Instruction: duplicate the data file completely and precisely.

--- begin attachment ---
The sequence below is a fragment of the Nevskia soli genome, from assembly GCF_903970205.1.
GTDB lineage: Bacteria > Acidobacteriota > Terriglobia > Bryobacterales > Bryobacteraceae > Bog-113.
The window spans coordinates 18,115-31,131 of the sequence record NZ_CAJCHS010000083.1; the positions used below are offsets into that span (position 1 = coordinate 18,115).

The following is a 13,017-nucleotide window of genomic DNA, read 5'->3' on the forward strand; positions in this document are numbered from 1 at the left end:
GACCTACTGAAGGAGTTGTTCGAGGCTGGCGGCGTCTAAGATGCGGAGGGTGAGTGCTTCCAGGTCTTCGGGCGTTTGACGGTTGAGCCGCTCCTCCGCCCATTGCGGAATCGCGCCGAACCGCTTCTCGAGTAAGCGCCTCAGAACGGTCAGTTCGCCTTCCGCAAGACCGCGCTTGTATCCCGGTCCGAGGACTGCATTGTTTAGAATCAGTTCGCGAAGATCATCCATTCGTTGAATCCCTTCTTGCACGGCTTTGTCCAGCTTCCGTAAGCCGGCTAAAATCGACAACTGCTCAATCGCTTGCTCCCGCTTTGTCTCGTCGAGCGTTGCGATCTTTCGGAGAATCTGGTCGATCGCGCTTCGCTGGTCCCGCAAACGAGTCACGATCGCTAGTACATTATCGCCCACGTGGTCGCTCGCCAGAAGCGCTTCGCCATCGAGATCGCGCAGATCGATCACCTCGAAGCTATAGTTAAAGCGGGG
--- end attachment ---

The sequence below is a fragment of the Nevskia soli genome, from assembly GCF_903970205.1.
GTDB lineage: Bacteria > Acidobacteriota > Terriglobia > Bryobacterales > Bryobacteraceae > Bog-113.
The window spans coordinates 18,115-31,131 of the sequence record NZ_CAJCHS010000083.1; the positions used below are offsets into that span (position 1 = coordinate 18,115).

The following is a 13,017-nucleotide window of genomic DNA, read 5'->3' on the forward strand; positions in this document are numbered from 1 at the left end:
GACCTACTGAAGGAGTTGTTCGAGGCTGGCGGCGTCTAAGATGCGGAGGGTGAGTGCTTCCAGGTCTTCGGGCGTTTGACGGTTGAGCCGCTCCTCCGCCCATTGCGGAATCGCGCCGAACCGCTTCTCGAGTAAGCGCCTCAGAACGGTCAGTTCGCCTTCCGCAAGACCGCGCTTGTATCCCGGTCCGAGGACTGCATTGTTTAGAATCAGTTCGCGAAGATCATCCATTCGTTGAATCCCTTCTTGCACGGCTTTGTCCAGCTTCCGTAAGCCGGCTAAAATCGACAACTGCTCAATCGCTTGCTCCCGCTTTGTCTCGTCGAGCGTTGCGATCTTTCGGAGAATCTGGTCGATCGCGCTTCGCTGGTCCCGCAAACGAGTCACGATCGCTAGTACATTATCGCCCACGTGGTCGCTCGCCAGAAGCGCTTCGCCATCGAGATCGCGCAGATCGATCACCTCGAAGCTATAGTTAAAGCGGGG